The Hon Robert French, until very recently the Chief Justice of Australia, gave the 2017 Law Oration about the rule of law in the Banco Court of the Supreme Court of Victoria. You can read it or watch it here. He cited authority for a proposition which I occasionally find a failure to grasp bedevils young lawyers’ thinking about problems. It is that if there is not a law against it, you’re free to do it, in Australia at any rate. You do not need a positively expressed ‘right’ to be entitled to do something (like be a bigot). There is in fact no positively expressed right to be a bigot; rather the freedom to be a bigot, to the extent it exists, is an incident of your general freedom not having been curtailed by laws limiting that freedom. Paradoxically, the Attorney-General would be on stronger ground in asserting the existence of his ‘right’ if his government worked some human rights, like freedom of speech, into the Constitution or even just enacted a federal charter of rights.
Of course sometimes it is nearly impossible to know whether a rule applies, and that is bad. Incomprehensible laws undermine the rule of law, as do laws which ought never have been made and which are never used (like most of the criminal offences in the Legal Profession Act 2004). What, for example, is the meaning of r. 8 of the Legal Profession Uniform Conduct (Barristers) Rules 2015, a piece of subordinate legislation made under the authority of the Legal Profession Uniform Law (Vic.)? That rule, a bad rule, says: ‘A barrister must not engage in conduct which is … discreditable to a barrister’. Equally poor a law is the prohibition on barristers engaging in conduct which is ‘prejudicial to the administration of justice’, also in r. 8. What even is the ‘administration of justice’? That is a question I have actually had to think about, and the answer is not entirely clear. Breach of these rules actually gets prosecuted.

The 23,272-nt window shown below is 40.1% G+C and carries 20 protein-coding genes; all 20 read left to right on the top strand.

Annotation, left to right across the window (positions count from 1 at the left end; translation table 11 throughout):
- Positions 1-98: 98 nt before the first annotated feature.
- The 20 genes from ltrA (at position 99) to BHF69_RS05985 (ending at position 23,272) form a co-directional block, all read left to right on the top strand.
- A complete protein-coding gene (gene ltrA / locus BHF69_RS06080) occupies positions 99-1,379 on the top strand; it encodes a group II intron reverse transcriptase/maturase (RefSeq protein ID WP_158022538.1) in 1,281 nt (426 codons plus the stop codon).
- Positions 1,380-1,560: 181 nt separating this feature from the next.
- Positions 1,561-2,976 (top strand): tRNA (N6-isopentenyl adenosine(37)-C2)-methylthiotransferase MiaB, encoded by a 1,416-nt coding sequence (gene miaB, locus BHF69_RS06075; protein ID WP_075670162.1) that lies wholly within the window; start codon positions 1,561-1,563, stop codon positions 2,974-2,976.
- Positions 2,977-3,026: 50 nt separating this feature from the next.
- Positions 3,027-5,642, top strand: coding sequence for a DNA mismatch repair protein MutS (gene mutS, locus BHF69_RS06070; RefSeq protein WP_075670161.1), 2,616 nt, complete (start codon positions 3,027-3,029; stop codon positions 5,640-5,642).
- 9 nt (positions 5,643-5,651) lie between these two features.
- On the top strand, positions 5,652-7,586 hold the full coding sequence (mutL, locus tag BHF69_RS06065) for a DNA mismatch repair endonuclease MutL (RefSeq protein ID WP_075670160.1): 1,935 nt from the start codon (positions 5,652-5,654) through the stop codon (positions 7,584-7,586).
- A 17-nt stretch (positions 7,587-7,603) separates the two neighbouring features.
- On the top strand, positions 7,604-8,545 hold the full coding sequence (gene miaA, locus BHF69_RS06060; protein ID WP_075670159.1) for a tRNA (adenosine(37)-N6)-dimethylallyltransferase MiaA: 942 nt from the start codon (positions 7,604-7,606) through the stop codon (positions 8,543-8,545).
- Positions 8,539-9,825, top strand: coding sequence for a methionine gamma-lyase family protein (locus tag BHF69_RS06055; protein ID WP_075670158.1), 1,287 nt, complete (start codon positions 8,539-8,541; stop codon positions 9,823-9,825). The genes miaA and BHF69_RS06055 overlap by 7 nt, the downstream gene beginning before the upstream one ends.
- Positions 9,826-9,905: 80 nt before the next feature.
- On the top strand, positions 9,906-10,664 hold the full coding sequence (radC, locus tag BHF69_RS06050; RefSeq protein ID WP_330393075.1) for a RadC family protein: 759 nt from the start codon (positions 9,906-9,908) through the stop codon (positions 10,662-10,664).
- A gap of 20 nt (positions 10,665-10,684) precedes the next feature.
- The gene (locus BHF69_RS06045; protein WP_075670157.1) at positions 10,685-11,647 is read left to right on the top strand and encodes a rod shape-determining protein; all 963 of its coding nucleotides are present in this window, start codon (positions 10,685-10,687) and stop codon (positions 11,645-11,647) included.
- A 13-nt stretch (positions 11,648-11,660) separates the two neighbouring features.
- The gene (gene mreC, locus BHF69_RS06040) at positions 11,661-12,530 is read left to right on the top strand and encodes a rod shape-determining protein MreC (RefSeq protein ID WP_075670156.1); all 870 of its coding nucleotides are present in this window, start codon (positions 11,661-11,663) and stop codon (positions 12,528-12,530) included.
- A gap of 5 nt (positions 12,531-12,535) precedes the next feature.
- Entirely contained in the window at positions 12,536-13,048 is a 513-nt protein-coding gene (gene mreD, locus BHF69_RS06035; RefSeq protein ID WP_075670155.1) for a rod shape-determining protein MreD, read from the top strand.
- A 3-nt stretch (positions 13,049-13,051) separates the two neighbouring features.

Might this blog post, in which I scorn unduly broad laws made by unelected bureaucrats, which can be used lazily by prosecutors who personally don’t approve of certain conduct of their colleagues even though it does not infringe any specific norm, prejudice the administration of justice by ‘bringing the law into disrepute’ (whatever that means)?
Getting back to what should be a most elementary proposition, what the former CJ said was:
‘In a judgment given in 1995, the eminent English jurist, Sir John Laws, encapsulated that idea neatly when he said:
“For private persons, the rule is you may do anything you choose which the law does not prohibit. It means that the freedoms of the private citizen are not conditional upon some distinct and affirmative justification for which he must burrow in the law books. Such a notion would be anathema to our English legal traditions.” [R v Somerset County Council; ex parte Fewings  1 All ER 513, 523]
In making that observation Sir John Laws drew an important distinction between the position of a human and that of a public authority. For a public authority the rule is different — any action to be taken must be justified by positive law. That is a proposition which is important to the idea of the rule of law so far as it applies to the exercise of official power.’